3. It increases the cost of crops production.

4. It may poise the animals.

5. The cost of controlling weed is high.

6. It causes quicker wear and tear of farm implements.

 

EFFECTS OF WEED CONTROL METHODS ON VEGETATION AND SOIL 

1. Pollution of soil and ground water.

2. Contamination of livestock pasture.

3. Expose the soil to erosion – wind and water.

4. Destroy soil micro organisms.

5. It reduces the aquatic animals.

 

 

CONTROL METHODS ON VEGETATION AND SOIL

1. Biological Control 

This process involves using animals to feed on the weeds on a farm of tree crops that are fully grown, such as a citrus orchard, rubber plantation and palm plantation.

One disadvantage of this method is that the animals may also eat and destroy the wanted plants in the process.

 

2. Cultural Control 

Cultural control is the removal of weed by hands, cutlass or hoe.

It involves uprooting weeds with hands, cutlass or hoe.

This is also called manual control.

 

3. Chemical

A chemical is a man-made liquid or powder used for controlling or killing weeds.

It is also used for controlling or killing pets and diseases. This control is called weedicides.

 

MEANING OF CROP PESTS

Pests are organism that are harmful or damage farm crops. Common crop pests are as follows:

1. Beetle

2. Weevil

3. Grasshopper

4. Locust

5. Caterpillar

6. Termite

7. Rodents

8. Quela birds

9. Bats

10. Monkeys

 

 

CONTROL METHODS ON VEGETATION AND SOIL

1. Biological Control 

This process involves using animals to feed on the pests on the farm.

One disadvantage of this method is that the animals may also eat and destroy the wanted plants in the process.

 

2. Cultural Control 

Cultural control is the removal (or killing) of pests (insects) by hands, cutlass or trap.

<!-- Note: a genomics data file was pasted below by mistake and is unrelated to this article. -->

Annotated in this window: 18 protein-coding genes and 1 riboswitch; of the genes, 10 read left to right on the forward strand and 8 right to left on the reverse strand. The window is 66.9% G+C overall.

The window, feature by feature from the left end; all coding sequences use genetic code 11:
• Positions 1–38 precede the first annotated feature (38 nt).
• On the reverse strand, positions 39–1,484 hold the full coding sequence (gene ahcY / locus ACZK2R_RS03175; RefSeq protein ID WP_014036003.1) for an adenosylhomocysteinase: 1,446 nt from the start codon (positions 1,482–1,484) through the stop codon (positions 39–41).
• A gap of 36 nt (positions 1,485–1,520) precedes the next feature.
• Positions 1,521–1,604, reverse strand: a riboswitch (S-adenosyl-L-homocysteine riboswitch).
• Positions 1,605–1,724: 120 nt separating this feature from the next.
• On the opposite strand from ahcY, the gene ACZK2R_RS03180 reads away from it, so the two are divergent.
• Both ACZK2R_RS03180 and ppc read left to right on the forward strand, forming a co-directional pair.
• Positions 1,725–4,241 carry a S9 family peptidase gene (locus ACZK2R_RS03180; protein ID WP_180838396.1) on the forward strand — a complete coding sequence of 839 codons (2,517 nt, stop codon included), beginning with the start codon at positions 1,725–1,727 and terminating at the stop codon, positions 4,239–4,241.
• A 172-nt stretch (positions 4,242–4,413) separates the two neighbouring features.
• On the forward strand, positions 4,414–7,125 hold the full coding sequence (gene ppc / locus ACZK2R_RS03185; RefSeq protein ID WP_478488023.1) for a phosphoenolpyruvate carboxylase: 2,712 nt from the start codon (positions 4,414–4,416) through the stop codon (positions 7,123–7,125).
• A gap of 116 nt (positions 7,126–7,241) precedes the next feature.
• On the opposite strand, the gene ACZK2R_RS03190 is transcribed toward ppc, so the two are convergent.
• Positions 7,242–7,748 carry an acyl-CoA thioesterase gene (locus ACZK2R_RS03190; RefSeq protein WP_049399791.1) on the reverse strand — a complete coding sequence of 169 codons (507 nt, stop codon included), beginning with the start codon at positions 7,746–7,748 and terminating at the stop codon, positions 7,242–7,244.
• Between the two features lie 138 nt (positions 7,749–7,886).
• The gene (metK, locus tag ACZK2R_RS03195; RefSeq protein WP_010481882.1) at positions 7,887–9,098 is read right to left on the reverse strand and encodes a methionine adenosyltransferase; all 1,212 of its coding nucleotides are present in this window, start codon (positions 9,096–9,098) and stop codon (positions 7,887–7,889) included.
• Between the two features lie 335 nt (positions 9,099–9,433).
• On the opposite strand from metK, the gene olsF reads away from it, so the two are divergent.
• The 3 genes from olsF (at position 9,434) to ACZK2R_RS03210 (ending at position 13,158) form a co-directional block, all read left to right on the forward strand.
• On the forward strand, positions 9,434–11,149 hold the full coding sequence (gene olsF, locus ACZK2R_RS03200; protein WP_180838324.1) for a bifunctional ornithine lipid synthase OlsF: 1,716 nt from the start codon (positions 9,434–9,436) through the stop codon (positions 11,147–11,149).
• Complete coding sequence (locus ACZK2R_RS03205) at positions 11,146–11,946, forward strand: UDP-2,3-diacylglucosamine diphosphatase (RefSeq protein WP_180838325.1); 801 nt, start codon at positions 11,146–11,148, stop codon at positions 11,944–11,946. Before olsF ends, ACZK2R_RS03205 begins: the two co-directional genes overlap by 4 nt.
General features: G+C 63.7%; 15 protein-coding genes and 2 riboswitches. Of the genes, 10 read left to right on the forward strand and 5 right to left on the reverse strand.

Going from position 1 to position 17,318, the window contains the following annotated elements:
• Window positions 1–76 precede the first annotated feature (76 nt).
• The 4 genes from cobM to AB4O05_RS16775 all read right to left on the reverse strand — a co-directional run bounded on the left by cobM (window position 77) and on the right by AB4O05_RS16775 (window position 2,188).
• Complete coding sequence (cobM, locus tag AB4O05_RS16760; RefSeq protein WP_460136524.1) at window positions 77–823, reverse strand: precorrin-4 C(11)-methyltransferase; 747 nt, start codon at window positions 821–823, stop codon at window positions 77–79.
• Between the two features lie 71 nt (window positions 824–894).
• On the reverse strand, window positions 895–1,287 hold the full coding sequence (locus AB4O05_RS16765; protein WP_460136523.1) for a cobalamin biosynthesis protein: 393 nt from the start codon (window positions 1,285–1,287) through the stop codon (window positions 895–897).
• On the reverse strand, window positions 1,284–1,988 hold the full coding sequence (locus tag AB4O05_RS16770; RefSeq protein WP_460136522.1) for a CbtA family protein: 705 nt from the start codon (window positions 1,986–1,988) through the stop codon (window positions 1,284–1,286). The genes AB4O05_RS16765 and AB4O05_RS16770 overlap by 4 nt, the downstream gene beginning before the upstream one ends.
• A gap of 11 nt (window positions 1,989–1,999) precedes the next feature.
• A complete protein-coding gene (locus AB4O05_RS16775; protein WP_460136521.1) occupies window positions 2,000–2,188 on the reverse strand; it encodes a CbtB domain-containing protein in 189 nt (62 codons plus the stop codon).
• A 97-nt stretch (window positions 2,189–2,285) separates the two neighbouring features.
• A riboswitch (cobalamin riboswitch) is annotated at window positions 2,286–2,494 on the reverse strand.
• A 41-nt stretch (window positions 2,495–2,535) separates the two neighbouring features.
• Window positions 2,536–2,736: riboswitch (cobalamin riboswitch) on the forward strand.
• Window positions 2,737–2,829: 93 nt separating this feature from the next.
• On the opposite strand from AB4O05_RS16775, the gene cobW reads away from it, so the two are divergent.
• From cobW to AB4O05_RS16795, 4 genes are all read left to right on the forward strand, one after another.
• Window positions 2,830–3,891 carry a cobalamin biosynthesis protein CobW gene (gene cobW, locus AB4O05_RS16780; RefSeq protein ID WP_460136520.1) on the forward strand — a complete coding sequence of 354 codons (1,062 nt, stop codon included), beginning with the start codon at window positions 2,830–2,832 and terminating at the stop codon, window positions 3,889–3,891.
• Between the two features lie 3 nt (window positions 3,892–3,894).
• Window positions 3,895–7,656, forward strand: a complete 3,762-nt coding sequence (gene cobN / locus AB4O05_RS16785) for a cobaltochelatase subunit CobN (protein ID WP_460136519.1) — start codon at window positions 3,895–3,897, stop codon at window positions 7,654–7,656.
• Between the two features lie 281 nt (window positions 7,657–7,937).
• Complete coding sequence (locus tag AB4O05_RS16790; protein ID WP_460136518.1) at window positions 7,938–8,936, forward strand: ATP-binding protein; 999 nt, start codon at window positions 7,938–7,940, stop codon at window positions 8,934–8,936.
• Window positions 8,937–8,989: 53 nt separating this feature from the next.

This is also called manual control.

 

3. Chemical Control 

A chemical is a man-made liquid or powder used for controlling or killing pests and diseases spread by pests.

 

CLASSIFICATION OF INSECT PESTS BASED ON MOUTH PARTS 

1. Piercing and Sucking Insects 

1. Cotton stainers

2. Green shield bugs

3. White flies

4. Mealy bugs

5. Mirids/capsids

6. Fruit-piercing moths

7. Coreid bugs

8. Scale insects

9. Aphids

10. Cocoa thrips

 

2. Biting and Chewing Insects 

1. Locusts

2. Grasshoppers

3. Termites

4. Leaf worms

5. Armyworms

6. Crickets

8. Budworm

9. Caterpillar

10. Stick insects

11. Mantis

12. Rhinoceros beetles

 

3. Boring Insects 

1. Yam beetles

2. Beam beetles

3. Rice weevils

4. Maize weevils

5. Sorghum weevils

6. Stem borers

7. Larvae of Lepidoptera e.g. butterfly, moth

8. Pod borers

 

 

DESCRIPTION OF THE DAMAGE DONE BY THE CROP PESTS 

There are two (2) kinds of damage done by the crop pests – direct and indirect damage.

 

DIRECT DAMAGE 

Direct damage is feeding on crops leaves, burrows in the stems, fruits and leaves.

 

INDIRECT DAMAGE 

Indirect damage is the pests (insect pests) infect and transmit diseases like bacterial, viral, or fungal infection into a crop.

 

EFFECTS OF CROP PESTS ON YIELD

1. Pests infected seeds, crops, and vegetables.

2. Pests reduce market value of farm crops.

3. Pests reduce the quality of crops.

4. Pests eat up leaves, burrows in stems, fruit, or roots of crops

5. Pests reduce crop productivity.

 

 

LESSON PRESENTATION

TEACHER’S ACTIVITIES

The teacher,

1. demonstrates chemical control of weeds.

2. highlights the effects of weeds control methods on vegetation and soil.

3. displays pictures and charts of crop pests of the locality.

4. displays specimen of insect pests.

5. summarizes the lessons on the board.

 

 

STUDENT’S ACTIVITIES

The students,

1. practice weed control on the school farm.

2. study pictures and charts to familiarize self with the local crop plant pest.

3. bring insect pests and make insect box.

4. copy the board summary.

 

 

LESSON EVALUATION

Teacher asks students to,

1. mention two characteristics of weeds.

2. state two uses of weeds.

3. state two weed control methods.

4. explain two effects of weed control on the environment.

5. mention two classes of crop pests.

6. list two piercing and sucking insect and three biting and chewing insects.

7. describe the nature of damage done by crop plant pests.